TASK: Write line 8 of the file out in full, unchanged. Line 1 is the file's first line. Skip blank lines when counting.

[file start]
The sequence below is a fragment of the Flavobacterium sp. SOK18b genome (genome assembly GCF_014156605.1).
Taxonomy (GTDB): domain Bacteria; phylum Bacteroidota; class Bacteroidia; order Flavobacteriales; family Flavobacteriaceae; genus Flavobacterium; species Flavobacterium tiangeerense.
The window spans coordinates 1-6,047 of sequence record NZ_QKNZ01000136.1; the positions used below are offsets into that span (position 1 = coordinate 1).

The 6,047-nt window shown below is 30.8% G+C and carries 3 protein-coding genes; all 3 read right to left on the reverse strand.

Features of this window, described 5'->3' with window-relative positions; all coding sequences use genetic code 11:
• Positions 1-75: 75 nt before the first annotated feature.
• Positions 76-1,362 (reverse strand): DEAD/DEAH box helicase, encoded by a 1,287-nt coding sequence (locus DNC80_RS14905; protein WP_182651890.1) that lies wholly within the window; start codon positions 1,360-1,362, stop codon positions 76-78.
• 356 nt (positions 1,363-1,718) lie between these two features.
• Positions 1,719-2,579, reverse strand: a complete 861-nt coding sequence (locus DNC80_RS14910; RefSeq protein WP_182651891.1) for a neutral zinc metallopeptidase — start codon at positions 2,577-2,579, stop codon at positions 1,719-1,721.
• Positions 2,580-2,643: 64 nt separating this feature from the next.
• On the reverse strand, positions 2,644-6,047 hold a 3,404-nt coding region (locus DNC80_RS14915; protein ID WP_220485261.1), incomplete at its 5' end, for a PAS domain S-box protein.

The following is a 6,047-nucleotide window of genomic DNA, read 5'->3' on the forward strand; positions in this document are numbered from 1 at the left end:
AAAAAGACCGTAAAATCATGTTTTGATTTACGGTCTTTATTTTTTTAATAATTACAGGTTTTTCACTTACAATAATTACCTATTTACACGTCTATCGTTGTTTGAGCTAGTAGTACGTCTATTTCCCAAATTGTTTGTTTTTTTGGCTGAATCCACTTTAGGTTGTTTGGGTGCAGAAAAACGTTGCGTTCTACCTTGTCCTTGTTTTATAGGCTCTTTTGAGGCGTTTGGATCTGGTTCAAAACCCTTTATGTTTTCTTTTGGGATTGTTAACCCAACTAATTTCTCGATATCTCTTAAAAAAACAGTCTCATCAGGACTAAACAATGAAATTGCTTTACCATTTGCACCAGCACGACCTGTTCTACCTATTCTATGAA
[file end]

• 356 nt (positions 1,363-1,718) lie between these two features.